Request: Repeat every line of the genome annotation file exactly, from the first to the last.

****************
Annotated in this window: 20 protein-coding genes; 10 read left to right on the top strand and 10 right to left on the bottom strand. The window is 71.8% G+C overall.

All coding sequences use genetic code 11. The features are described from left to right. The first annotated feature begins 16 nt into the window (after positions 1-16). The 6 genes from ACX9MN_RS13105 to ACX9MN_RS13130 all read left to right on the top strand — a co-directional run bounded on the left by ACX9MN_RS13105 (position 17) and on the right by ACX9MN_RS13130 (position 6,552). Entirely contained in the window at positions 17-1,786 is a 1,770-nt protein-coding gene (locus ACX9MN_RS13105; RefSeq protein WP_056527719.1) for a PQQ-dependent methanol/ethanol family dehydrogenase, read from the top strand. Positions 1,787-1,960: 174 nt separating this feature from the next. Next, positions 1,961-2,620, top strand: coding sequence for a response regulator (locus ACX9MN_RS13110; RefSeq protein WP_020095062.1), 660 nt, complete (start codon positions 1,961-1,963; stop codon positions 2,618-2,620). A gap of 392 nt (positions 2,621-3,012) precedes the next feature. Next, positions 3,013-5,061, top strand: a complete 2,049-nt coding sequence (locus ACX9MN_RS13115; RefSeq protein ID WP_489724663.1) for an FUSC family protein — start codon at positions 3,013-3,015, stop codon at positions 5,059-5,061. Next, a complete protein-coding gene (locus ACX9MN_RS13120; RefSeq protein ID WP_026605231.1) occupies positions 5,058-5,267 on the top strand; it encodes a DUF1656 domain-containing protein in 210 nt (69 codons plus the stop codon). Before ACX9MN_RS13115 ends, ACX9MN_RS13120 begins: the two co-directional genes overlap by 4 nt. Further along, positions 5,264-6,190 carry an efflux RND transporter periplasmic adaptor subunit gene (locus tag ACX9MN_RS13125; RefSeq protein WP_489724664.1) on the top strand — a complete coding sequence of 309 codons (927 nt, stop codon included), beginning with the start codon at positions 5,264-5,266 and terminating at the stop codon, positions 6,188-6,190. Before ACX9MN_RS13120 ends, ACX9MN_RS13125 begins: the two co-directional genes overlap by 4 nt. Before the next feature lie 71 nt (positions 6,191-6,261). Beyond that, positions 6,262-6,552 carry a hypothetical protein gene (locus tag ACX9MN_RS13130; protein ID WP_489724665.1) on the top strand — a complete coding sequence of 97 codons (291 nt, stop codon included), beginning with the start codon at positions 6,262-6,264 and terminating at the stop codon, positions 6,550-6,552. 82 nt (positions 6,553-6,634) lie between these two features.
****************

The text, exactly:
Annotated in this window: 20 protein-coding genes; 10 read left to right on the top strand and 10 right to left on the bottom strand. The window is 71.8% G+C overall.

All coding sequences use genetic code 11. The features are described from left to right. The first annotated feature begins 16 nt into the window (after positions 1-16). The 6 genes from ACX9MN_RS13105 to ACX9MN_RS13130 all read left to right on the top strand — a co-directional run bounded on the left by ACX9MN_RS13105 (position 17) and on the right by ACX9MN_RS13130 (position 6,552). Entirely contained in the window at positions 17-1,786 is a 1,770-nt protein-coding gene (locus ACX9MN_RS13105; RefSeq protein WP_056527719.1) for a PQQ-dependent methanol/ethanol family dehydrogenase, read from the top strand. Positions 1,787-1,960: 174 nt separating this feature from the next. Next, positions 1,961-2,620, top strand: coding sequence for a response regulator (locus ACX9MN_RS13110; RefSeq protein WP_020095062.1), 660 nt, complete (start codon positions 1,961-1,963; stop codon positions 2,618-2,620). A gap of 392 nt (positions 2,621-3,012) precedes the next feature. Next, positions 3,013-5,061, top strand: a complete 2,049-nt coding sequence (locus ACX9MN_RS13115; RefSeq protein ID WP_489724663.1) for an FUSC family protein — start codon at positions 3,013-3,015, stop codon at positions 5,059-5,061. Next, a complete protein-coding gene (locus ACX9MN_RS13120; RefSeq protein ID WP_026605231.1) occupies positions 5,058-5,267 on the top strand; it encodes a DUF1656 domain-containing protein in 210 nt (69 codons plus the stop codon). Before ACX9MN_RS13115 ends, ACX9MN_RS13120 begins: the two co-directional genes overlap by 4 nt. Further along, positions 5,264-6,190 carry an efflux RND transporter periplasmic adaptor subunit gene (locus tag ACX9MN_RS13125; RefSeq protein WP_489724664.1) on the top strand — a complete coding sequence of 309 codons (927 nt, stop codon included), beginning with the start codon at positions 5,264-5,266 and terminating at the stop codon, positions 6,188-6,190. Before ACX9MN_RS13120 ends, ACX9MN_RS13125 begins: the two co-directional genes overlap by 4 nt. Before the next feature lie 71 nt (positions 6,191-6,261). Beyond that, positions 6,262-6,552 carry a hypothetical protein gene (locus tag ACX9MN_RS13130; protein ID WP_489724665.1) on the top strand — a complete coding sequence of 97 codons (291 nt, stop codon included), beginning with the start codon at positions 6,262-6,264 and terminating at the stop codon, positions 6,550-6,552. 82 nt (positions 6,553-6,634) lie between these two features.